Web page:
Did you see any of those Human Animal programs that were on the BBC a couple of month's back? What a load of tosh they were. (No they weren't - Ed) If you really want to find out about the animal within, you'd be far better off playing a game like Battlespheres, You see, Batt/espheres is one of those wonderful two-player games that brings out the most base animal instincts in everybody. What happens is that the two players take up positions on a grid liberally dotted with walls and bombs and such like. From their chosen positions the two opponents throw ball-bearings at each other in the fond hope that one of their silver bullets will hit the enemy base.
Put simply, you've got to hit your enemy... er, opponent... before they hit you, The programmer has been most unsporting, however, (aren't they always) and on most of the numérous levels there are enough obstacles to make this simple aim more than a little tricky. Too tricky on a good number of levels, in fact, which often makes luck the most important asset required to win.
For a while this isn't a problem - if anything, the fact that you fluked adds to the sadistic pleasure of winning. But in the long run il does become tiresome, and detracts somewhat from the gameplay. Presentation-wise, Batt/espheres must be the most fully-featured game in the public domain. Not only does it include such familiar things as a leveWesigner and a choice of colours, but it features options that you've probably never thought of, such as the choice between using QWERTY and AZERTY keyboards [for French users, or so we're told). The sound isn't bad either, but the colourless graphics are just average.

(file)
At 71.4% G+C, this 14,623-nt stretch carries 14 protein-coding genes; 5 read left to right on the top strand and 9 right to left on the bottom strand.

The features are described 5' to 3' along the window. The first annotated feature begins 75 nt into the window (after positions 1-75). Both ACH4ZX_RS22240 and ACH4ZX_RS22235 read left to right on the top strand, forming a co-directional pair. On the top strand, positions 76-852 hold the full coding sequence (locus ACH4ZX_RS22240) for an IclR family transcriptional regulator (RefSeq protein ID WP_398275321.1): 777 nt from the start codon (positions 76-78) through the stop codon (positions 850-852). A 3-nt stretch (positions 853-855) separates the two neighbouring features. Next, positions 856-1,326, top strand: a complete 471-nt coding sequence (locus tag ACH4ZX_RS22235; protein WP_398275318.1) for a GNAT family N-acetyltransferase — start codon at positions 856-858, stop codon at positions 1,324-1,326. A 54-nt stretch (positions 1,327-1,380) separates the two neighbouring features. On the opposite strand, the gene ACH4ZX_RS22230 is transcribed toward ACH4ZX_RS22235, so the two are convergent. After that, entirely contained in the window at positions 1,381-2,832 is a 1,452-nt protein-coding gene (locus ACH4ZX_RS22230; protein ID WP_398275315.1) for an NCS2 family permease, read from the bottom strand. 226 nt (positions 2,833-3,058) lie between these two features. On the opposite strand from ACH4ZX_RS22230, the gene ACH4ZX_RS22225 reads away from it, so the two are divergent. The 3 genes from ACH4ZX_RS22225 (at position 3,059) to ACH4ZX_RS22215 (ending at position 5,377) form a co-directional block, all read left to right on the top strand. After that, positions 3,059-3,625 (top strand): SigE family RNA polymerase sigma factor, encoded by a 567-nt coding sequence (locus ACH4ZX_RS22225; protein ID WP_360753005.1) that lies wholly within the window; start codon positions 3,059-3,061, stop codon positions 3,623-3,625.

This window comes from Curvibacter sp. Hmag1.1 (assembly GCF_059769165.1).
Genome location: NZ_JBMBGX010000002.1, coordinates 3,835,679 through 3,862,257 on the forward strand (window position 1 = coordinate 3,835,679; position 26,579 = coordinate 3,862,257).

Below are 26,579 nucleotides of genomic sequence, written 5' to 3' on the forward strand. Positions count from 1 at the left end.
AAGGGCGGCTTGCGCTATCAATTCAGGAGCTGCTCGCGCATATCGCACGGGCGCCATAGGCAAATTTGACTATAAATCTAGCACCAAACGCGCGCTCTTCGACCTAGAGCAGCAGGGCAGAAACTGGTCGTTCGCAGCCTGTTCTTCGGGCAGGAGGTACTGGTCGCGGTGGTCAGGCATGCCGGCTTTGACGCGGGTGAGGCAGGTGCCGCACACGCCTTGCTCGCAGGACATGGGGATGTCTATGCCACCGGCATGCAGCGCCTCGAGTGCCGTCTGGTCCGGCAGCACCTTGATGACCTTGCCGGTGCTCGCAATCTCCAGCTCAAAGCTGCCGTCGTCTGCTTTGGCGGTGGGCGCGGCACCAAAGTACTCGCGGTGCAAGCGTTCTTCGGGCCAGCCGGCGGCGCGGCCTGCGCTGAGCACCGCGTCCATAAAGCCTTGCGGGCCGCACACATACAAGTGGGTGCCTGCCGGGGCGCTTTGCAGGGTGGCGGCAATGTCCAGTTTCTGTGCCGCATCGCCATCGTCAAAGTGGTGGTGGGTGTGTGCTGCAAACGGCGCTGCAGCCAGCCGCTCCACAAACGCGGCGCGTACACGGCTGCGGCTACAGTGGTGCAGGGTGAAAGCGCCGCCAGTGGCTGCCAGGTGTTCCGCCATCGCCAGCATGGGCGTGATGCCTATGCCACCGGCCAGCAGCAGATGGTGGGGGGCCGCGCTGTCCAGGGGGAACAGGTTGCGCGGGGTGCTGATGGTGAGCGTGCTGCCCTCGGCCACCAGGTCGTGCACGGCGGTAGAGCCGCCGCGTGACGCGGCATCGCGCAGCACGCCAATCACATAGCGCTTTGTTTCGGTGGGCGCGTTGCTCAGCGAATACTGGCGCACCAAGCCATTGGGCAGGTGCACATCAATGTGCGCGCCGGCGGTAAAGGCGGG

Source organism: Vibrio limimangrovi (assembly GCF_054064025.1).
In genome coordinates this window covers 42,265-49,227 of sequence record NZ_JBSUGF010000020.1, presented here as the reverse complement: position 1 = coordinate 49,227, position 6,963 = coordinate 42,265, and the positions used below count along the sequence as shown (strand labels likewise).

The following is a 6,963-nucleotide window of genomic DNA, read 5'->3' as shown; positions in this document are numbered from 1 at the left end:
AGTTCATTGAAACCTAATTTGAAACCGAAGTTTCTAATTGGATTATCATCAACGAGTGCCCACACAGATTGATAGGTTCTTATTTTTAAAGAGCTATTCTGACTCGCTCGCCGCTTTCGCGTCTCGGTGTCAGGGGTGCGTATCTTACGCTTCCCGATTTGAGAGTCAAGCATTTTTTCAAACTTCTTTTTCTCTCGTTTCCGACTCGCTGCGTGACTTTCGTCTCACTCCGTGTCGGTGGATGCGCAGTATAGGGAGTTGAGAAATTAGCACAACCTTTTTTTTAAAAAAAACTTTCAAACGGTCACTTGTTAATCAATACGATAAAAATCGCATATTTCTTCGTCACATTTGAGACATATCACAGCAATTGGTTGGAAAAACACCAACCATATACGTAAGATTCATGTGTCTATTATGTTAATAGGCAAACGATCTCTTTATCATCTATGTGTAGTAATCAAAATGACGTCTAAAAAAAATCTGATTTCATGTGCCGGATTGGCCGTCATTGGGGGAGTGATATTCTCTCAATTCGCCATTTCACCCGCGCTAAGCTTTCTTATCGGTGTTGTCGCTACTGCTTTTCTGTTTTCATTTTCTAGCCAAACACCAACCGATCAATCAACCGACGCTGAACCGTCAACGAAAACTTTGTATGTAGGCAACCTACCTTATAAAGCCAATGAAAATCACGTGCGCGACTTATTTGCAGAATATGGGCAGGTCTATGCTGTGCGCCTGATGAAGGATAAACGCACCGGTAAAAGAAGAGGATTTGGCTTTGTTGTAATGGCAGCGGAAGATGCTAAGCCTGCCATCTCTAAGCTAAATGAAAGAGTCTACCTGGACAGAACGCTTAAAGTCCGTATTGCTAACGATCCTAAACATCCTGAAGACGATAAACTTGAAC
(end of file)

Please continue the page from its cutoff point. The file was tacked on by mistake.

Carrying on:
However, no amount of features and options can hide the fact that while Baff/espheres is initially great fun, you won't exactly keep coming back again and again. Still, for the few hours of primeval gameplay it does provide, it's still well worth a look.
AMSTRAD ACTION n°110